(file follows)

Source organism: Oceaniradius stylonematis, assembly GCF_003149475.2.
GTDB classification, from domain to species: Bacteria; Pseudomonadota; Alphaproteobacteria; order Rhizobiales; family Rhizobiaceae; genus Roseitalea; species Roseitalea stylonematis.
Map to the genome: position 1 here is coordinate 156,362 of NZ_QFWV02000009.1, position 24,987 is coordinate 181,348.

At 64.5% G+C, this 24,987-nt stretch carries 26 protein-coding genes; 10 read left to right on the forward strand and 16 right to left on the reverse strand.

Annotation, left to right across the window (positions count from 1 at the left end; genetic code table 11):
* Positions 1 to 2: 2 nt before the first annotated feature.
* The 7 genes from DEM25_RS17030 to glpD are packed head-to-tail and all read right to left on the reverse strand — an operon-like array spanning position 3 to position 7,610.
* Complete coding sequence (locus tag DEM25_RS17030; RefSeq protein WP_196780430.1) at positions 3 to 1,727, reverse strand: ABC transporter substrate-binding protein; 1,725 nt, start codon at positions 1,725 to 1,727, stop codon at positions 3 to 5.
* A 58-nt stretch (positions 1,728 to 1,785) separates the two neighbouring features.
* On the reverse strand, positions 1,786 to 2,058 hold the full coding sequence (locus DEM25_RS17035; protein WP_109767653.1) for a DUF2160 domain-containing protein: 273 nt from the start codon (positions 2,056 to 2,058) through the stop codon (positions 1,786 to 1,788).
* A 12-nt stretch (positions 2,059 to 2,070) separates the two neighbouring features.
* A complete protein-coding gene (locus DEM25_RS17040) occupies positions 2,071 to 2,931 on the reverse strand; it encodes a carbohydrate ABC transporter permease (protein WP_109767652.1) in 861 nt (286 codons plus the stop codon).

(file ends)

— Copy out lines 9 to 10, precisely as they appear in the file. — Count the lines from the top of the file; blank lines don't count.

* A 58-nt stretch (positions 1,728 to 1,785) separates the two neighbouring features.
* On the reverse strand, positions 1,786 to 2,058 hold the full coding sequence (locus DEM25_RS17035; protein WP_109767653.1) for a DUF2160 domain-containing protein: 273 nt from the start codon (positions 2,056 to 2,058) through the stop codon (positions 1,786 to 1,788).